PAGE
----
Originally published at Friends.ca
By Olivia Chow
For the past three years I've led training sessions with the Institute for Change Leaders↗︎ on leadership, organizing and action, working hands-on with thousands of students to teach them the skills they need to get involved and make real change in their communities.
The students learn from a detailed curriculum on how to recruit volunteers, how to strategize and choose tactics and how to develop new leaders. But at the heart of our approach, the very first thing we teach our students, is the power and importance of storytelling.
Stories can turn despair into hope, forge links between disparate individuals, and awaken new sources of power. We saw this power in the global youth-led climate strikes that took place last month, sparked by Swedish teenager Greta Thunberg’s clear narrative of a generation betrayed by their elders, and unwilling to wait any longer for action.
The storytelling framework that we teach follows a simple model: “Here’s who I am, this is the challenge we have in common, and here’s what we’re going to do about it.” We teach the importance of face-to-face communication, but sometimes other tools are needed for activists and organizers to share their story with a larger audience, grow their community, and build power. In these circumstances, the existence of a strong public broadcaster in Canada has been essential to winning real change.
I’ve lost count of the number of times I’ve heard a story on the CBC that inspired me to take action, that led me to feel part of a larger community, or that helped me to understand and empathize with someone from a completely different background.
This shouldn’t come as a surprise. The CBC was built by people who believed deeply that the power of storytelling, harnessed to new broadcast technologies, could strengthen our sense of community and expand the potential of our democracy.
These pioneers believed that if broadcasters operated just to make profits, those with less influence would inevitably be neglected and ignored, undermining the public good for the benefit of private power. Graham Spry, a CCFer sometimes called↗︎ the father of Canadian public broadcasting, made the case for the creation of the CBC in the 1930s on this basis↗︎:
Let the air remain as the prerogative of commercial interests and subject to commercial control, and how free will be the voice, the heart of democracy? The maintenance, the enlargement of freedom, the progress, the purity of education, require the responsibility of broadcasting to the popular will. There can be no liberty complete, no democracy supreme, if the commercial interests dominate the vast, majestic resource of broadcasting.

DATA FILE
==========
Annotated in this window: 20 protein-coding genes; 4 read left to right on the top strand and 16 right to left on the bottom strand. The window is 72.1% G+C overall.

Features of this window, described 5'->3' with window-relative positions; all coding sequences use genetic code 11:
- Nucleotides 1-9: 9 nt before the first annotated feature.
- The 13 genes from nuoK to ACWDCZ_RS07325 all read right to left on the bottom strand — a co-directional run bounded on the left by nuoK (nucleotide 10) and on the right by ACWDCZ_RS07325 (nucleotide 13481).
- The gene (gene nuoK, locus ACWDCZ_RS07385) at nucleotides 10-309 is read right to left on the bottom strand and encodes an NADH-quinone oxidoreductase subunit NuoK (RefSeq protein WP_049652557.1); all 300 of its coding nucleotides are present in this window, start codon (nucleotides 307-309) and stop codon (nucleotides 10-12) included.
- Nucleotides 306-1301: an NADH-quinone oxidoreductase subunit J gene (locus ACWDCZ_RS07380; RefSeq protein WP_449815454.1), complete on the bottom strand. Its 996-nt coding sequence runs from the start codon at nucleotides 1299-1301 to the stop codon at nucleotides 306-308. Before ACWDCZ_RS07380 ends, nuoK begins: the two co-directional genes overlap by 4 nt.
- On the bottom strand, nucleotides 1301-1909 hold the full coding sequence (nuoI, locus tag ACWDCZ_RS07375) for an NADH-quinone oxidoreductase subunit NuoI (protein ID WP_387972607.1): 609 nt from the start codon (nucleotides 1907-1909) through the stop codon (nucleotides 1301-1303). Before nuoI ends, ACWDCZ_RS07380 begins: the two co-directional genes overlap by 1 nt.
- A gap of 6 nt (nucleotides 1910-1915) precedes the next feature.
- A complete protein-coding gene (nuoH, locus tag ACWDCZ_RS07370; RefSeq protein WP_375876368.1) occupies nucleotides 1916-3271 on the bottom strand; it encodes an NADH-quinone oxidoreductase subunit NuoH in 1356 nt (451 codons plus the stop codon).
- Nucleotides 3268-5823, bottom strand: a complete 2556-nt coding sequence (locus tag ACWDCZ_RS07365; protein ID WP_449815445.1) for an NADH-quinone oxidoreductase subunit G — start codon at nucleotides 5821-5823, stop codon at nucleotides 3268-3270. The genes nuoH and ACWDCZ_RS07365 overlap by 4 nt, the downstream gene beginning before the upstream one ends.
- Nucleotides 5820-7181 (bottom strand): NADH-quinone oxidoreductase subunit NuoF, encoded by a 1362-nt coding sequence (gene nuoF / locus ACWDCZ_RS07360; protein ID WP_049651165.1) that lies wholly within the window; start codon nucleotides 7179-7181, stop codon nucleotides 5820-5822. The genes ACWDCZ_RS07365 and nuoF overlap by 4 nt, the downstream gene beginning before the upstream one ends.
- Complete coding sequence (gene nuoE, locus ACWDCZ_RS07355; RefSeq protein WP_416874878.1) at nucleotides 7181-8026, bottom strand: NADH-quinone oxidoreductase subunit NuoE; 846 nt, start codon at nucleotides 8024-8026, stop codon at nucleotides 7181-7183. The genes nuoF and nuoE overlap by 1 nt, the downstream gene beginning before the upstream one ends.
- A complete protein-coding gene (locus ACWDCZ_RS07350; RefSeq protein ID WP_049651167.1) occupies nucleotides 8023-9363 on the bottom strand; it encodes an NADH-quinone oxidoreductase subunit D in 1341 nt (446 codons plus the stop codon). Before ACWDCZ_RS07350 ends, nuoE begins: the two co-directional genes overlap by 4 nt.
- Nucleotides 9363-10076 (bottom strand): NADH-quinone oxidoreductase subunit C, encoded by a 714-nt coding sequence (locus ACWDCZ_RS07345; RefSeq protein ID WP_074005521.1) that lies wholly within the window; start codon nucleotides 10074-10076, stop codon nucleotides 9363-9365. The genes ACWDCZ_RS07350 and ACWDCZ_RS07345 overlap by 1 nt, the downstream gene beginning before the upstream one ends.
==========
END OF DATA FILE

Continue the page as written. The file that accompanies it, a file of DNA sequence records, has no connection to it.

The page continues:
Broadcasting today looks much different than it did in 1931, of course, but the dominance of commercial interests, and the accompanying damage to Canadian democracy, is still a live issue. We can see this effect in the shuttering of hundreds of local newspapers and broadcasters across Canada over the past decade, victims of corporate consolidation and downsizing.
Putting a number on the demise of regional media is vital, and there are efforts like the Local News Research Project↗︎ to count each of these closures, but ultimately what is being taken is not quantifiable. These communities are deprived of more than key sources of public accountability: they also lose platforms that help communities to understand their common challenges, assist them in locating power, and aid them in making the choice to fight for change.
These reflections point to a clear, ongoing need for the existence of the CBC. In individual communities across Canada it is often an indispensable teller of the stories that help to move people to action. These can be big stories of official corruption, like Enquête’s exposés↗︎ on organized crime in Quebec’s construction industry; a local story about a dangerous road crossing↗︎ that helps to galvanize a movement to improve safety measures; or stories of the climate crisis↗︎ that help communities to understand themselves as part of a larger struggle that no one country can confront alone.
Every genuine advance in this country, from socialized medicine to universal suffrage, marriage equality and beyond, came because ordinary people realized that they faced shared challenges and joined together to win the change they needed. As long as people remain isolated and alienated, unable to see themselves or their own struggle as part of a larger collective story, then real change can never take place. The struggle to build and strengthen Canada’s public broadcaster is motivated by a desire to overcome that isolation and alienation; or, in Spry’s words, to “enable different sections of Canada to speak their hopes and problems unto the others.”
At its best, the CBC can be a voice for these stories that otherwise would never be told, stories rooted in local experiences and shared challenges, and representative of diverse perspectives. And it can offer an honest assessment of who is responsible for the challenges that ordinary Canadians face, so that people fighting for change know where to address their demands.
From Yellowknife to Charlottetown, there has never been a greater need for strong, well-resourced public broadcasting. Our ability to meet our greatest shared challenges relies, in part, on ensuring that the CBC has the support, independence, and public funding it needs to be a voice of, and a platform for, ordinary Canadians fighting for a better country.